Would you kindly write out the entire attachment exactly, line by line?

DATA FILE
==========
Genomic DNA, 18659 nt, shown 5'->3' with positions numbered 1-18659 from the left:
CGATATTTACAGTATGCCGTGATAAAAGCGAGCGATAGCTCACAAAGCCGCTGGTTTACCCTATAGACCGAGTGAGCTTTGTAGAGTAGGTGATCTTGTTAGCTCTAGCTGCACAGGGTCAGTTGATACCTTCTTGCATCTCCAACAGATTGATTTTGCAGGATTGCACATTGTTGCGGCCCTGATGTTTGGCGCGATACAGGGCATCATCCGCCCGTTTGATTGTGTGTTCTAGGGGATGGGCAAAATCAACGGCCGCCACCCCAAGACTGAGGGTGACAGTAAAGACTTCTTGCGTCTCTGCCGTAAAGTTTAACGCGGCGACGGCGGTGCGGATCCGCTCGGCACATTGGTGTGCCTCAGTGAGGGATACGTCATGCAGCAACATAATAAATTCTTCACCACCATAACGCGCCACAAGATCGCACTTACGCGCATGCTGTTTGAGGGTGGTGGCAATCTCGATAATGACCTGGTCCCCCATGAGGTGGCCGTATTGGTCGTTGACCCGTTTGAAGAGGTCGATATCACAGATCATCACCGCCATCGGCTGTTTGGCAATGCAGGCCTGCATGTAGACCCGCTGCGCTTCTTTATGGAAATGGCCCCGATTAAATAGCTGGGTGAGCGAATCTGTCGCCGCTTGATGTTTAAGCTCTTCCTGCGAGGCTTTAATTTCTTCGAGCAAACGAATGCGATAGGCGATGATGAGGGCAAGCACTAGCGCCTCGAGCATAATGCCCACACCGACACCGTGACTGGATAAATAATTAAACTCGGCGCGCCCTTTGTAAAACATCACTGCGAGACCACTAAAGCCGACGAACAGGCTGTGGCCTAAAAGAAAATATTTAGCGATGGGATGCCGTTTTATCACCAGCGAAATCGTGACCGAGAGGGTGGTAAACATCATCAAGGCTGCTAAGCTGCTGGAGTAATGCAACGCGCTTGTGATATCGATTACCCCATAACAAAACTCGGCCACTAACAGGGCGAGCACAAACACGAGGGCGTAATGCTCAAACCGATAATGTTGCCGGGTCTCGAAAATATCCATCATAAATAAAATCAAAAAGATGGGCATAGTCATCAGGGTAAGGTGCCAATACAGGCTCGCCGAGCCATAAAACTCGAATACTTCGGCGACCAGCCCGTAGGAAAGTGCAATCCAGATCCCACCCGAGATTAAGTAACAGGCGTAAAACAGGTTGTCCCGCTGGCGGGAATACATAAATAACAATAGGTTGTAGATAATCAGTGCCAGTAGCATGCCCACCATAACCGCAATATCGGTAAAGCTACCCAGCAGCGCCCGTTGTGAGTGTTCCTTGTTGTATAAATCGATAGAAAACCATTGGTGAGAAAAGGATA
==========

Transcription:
Genomic DNA, 18659 nt, shown 5'->3' with positions numbered 1-18659 from the left:
CGATATTTACAGTATGCCGTGATAAAAGCGAGCGATAGCTCACAAAGCCGCTGGTTTACCCTATAGACCGAGTGAGCTTTGTAGAGTAGGTGATCTTGTTAGCTCTAGCTGCACAGGGTCAGTTGATACCTTCTTGCATCTCCAACAGATTGATTTTGCAGGATTGCACATTGTTGCGGCCCTGATGTTTGGCGCGATACAGGGCATCATCCGCCCGTTTGATTGTGTGTTCTAGGGGATGGGCAAAATCAACGGCCGCCACCCCAAGACTGAGGGTGACAGTAAAGACTTCTTGCGTCTCTGCCGTAAAGTTTAACGCGGCGACGGCGGTGCGGATCCGCTCGGCACATTGGTGTGCCTCAGTGAGGGATACGTCATGCAGCAACATAATAAATTCTTCACCACCATAACGCGCCACAAGATCGCACTTACGCGCATGCTGTTTGAGGGTGGTGGCAATCTCGATAATGACCTGGTCCCCCATGAGGTGGCCGTATTGGTCGTTGACCCGTTTGAAGAGGTCGATATCACAGATCATCACCGCCATCGGCTGTTTGGCAATGCAGGCCTGCATGTAGACCCGCTGCGCTTCTTTATGGAAATGGCCCCGATTAAATAGCTGGGTGAGCGAATCTGTCGCCGCTTGATGTTTAAGCTCTTCCTGCGAGGCTTTAATTTCTTCGAGCAAACGAATGCGATAGGCGATGATGAGGGCAAGCACTAGCGCCTCGAGCATAATGCCCACACCGACACCGTGACTGGATAAATAATTAAACTCGGCGCGCCCTTTGTAAAACATCACTGCGAGACCACTAAAGCCGACGAACAGGCTGTGGCCTAAAAGAAAATATTTAGCGATGGGATGCCGTTTTATCACCAGCGAAATCGTGACCGAGAGGGTGGTAAACATCATCAAGGCTGCTAAGCTGCTGGAGTAATGCAACGCGCTTGTGATATCGATTACCCCATAACAAAACTCGGCCACTAACAGGGCGAGCACAAACACGAGGGCGTAATGCTCAAACCGATAATGTTGCCGGGTCTCGAAAATATCCATCATAAATAAAATCAAAAAGATGGGCATAGTCATCAGGGTAAGGTGCCAATACAGGCTCGCCGAGCCATAAAACTCGAATACTTCGGCGACCAGCCCGTAGGAAAGTGCAATCCAGATCCCACCCGAGATTAAGTAACAGGCGTAAAACAGGTTGTCCCGCTGGCGGGAATACATAAATAACAATAGGTTGTAGATAATCAGTGCCAGTAGCATGCCCACCATAACCGCAATATCGGTAAAGCTACCCAGCAGCGCCCGTTGTGAGTGTTCCTTGTTGTATAAATCGATAGAAAACCATTGGTGAGAAAAGGATA